THE decision by Drinagh Co-Op, to not only hold their May milk price in the face of a 0.5c per litre Carbery cut, but to commit to this price to year end, has been praised by the IFA’s National Dairy Committee chairman Sean O’Leary.
Noting that the West Cork dairy co-op has been consistently among the top payers in a particularly difficult year, he added that this is the type of signal which, as markets have begun to recover, dairy farmers need to restore their badly shaken confidence. Mr O’Leary called on those co-ops which have yet to decide on their May milk price to hold their May price and, for those and all other co-ops, to commit, at worst, to hold their May price till year end, and implement increases as recovering markets justify.
‘It is remarkable that one of the best paying co-ops is making this move, and it should give every other milk purchasing co-op pause for thought,’ he said.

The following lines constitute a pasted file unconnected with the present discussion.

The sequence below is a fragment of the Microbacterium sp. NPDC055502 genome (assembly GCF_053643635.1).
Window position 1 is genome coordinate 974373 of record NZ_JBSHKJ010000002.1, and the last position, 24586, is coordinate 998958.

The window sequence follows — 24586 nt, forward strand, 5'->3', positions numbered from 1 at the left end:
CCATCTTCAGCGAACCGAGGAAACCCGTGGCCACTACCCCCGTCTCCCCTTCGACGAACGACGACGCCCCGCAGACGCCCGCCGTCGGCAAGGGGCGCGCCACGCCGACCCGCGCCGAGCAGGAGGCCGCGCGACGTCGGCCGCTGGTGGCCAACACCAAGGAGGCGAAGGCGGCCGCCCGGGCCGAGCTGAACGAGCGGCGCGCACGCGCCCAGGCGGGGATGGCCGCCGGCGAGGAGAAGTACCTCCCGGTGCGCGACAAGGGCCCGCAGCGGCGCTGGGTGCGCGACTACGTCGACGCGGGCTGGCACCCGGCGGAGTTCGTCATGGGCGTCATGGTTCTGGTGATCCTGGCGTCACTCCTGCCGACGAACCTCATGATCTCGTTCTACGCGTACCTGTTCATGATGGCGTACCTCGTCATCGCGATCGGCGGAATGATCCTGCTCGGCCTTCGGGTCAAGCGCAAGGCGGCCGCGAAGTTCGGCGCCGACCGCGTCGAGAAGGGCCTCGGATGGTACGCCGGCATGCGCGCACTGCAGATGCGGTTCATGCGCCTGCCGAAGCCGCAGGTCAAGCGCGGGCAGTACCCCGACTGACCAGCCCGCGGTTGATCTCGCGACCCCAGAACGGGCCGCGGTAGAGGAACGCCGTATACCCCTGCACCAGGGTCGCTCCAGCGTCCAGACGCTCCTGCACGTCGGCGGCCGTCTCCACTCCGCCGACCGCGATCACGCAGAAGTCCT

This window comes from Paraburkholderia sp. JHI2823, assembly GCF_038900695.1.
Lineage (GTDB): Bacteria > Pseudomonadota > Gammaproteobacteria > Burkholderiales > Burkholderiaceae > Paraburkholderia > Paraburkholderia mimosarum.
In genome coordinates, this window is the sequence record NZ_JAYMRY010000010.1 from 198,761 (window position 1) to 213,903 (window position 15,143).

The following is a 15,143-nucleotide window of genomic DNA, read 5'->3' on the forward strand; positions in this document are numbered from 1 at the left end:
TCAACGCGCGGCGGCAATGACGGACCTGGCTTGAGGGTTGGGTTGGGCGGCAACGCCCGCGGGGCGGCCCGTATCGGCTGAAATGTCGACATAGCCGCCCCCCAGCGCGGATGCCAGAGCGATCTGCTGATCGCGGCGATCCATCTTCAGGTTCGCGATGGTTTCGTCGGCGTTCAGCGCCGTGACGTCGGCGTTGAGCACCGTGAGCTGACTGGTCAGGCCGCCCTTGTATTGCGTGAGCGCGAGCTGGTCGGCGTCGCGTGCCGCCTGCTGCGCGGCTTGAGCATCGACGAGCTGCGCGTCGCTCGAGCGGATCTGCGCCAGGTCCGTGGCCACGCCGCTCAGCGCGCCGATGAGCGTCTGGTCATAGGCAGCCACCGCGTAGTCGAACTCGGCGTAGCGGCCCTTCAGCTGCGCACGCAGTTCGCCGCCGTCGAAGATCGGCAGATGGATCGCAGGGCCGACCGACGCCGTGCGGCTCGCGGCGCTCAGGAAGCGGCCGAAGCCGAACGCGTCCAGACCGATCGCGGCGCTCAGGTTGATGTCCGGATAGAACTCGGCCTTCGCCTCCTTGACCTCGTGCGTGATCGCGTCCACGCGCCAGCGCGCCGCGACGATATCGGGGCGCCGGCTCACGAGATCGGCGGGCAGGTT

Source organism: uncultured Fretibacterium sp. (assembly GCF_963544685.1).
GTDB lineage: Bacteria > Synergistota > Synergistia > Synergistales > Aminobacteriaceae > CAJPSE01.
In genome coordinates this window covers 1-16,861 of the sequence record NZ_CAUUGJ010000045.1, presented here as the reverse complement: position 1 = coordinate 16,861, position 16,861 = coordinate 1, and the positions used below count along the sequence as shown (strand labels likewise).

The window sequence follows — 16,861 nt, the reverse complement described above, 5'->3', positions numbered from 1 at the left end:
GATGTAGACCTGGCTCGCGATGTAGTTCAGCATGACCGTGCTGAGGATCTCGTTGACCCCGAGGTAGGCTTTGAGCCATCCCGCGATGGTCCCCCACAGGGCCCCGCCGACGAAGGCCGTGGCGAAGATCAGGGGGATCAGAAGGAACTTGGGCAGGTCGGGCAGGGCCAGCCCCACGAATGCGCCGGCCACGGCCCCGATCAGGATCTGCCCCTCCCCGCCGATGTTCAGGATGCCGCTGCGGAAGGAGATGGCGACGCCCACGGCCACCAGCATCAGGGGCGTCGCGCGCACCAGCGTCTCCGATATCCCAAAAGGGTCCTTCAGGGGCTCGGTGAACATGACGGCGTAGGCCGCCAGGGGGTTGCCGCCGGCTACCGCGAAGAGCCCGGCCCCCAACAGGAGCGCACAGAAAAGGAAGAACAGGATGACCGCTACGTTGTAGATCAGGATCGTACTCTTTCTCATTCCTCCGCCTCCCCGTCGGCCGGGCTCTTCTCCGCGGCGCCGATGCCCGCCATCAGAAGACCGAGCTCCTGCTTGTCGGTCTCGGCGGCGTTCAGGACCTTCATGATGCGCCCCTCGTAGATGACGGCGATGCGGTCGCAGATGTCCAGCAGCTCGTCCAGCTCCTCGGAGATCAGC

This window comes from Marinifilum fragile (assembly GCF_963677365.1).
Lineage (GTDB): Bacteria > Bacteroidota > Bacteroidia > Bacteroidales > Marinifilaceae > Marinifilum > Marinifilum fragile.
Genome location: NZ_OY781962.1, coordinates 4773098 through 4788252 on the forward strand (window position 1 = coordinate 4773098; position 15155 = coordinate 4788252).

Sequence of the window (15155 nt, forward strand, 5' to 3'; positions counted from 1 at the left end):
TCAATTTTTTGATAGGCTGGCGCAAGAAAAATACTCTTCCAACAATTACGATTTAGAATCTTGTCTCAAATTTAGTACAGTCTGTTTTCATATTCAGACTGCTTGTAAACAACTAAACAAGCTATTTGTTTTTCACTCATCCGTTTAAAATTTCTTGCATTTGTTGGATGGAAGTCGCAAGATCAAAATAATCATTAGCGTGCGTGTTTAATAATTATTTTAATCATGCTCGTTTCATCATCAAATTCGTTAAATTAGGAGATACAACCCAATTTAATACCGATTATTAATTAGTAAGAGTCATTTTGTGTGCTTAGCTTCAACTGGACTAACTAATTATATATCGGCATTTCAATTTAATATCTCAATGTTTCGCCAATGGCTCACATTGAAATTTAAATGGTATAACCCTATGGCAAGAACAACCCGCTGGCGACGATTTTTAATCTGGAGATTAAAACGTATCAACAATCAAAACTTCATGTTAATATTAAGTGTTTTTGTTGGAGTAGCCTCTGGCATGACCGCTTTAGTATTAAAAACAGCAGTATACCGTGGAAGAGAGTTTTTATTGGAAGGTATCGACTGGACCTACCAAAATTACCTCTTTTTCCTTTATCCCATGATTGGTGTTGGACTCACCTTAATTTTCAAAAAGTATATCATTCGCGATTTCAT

‘Farmers are now producing milk below cost all around the country. The average milk producer is close on €1,000 in the red for May 2016, and simply cannot take any more pain,’ he said.
‘Dairy markets are firming and while the GDT weighted average price remained unchanged last week, butterfat and SMP prices continued to strengthen, Mr O’Leary pointed out.
‘At EU level, Dutch quotes this week are for butter prices up 13% to €2,950/t. In the last month, SMP average prices have increased by €80/t to above intervention equivalent, butter prices have lifted by €250/t, while whey powder has increased by €70/t – a massive 13% uplift.
‘All indications are that UK, French and German milk output is slowing or down, so that the fundamental factors affecting dairy prices appear set to hold and continue promoting further price increases,’ he added.
‘In this context, and bearing in mind the intolerable levels of pressure on farmers’ cashflow and incomes, it behoves every co-op to examine every aspect of their structure and operation to find what savings they need to replicate the Drinagh commitment – not just in the best interest of their suppliers, but also to protect the sustainability of the entire dairy sector,’ Mr O’Leary concluded.